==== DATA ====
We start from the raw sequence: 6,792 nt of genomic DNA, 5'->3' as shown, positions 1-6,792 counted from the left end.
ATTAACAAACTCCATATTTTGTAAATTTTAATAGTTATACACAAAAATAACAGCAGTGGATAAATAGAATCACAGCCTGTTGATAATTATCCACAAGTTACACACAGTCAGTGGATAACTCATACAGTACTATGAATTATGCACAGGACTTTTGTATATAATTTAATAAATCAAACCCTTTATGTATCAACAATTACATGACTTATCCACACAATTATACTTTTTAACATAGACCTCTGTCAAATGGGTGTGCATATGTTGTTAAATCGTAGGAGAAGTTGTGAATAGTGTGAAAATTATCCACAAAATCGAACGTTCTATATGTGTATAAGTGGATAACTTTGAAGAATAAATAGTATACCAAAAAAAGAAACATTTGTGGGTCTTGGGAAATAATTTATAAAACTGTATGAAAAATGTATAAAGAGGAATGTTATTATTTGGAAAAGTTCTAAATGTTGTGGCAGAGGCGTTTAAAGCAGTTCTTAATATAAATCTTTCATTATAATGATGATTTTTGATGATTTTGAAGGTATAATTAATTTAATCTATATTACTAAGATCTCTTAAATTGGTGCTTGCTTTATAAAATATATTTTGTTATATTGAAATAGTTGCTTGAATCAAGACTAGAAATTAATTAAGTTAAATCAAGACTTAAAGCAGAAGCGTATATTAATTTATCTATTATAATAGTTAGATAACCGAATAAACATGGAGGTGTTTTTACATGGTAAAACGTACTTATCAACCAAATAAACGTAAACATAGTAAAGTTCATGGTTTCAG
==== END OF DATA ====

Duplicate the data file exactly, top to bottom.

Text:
We start from the raw sequence: 6,792 nt of genomic DNA, 5'->3' as shown, positions 1-6,792 counted from the left end.
ATTAACAAACTCCATATTTTGTAAATTTTAATAGTTATACACAAAAATAACAGCAGTGGATAAATAGAATCACAGCCTGTTGATAATTATCCACAAGTTACACACAGTCAGTGGATAACTCATACAGTACTATGAATTATGCACAGGACTTTTGTATATAATTTAATAAATCAAACCCTTTATGTATCAACAATTACATGACTTATCCACACAATTATACTTTTTAACATAGACCTCTGTCAAATGGGTGTGCATATGTTGTTAAATCGTAGGAGAAGTTGTGAATAGTGTGAAAATTATCCACAAAATCGAACGTTCTATATGTGTATAAGTGGATAACTTTGAAGAATAAATAGTATACCAAAAAAAGAAACATTTGTGGGTCTTGGGAAATAATTTATAAAACTGTATGAAAAATGTATAAAGAGGAATGTTATTATTTGGAAAAGTTCTAAATGTTGTGGCAGAGGCGTTTAAAGCAGTTCTTAATATAAATCTTTCATTATAATGATGATTTTTGATGATTTTGAAGGTATAATTAATTTAATCTATATTACTAAGATCTCTTAAATTGGTGCTTGCTTTATAAAATATATTTTGTTATATTGAAATAGTTGCTTGAATCAAGACTAGAAATTAATTAAGTTAAATCAAGACTTAAAGCAGAAGCGTATATTAATTTATCTATTATAATAGTTAGATAACCGAATAAACATGGAGGTGTTTTTACATGGTAAAACGTACTTATCAACCAAATAAACGTAAACATAGTAAAGTTCATGGTTTCAG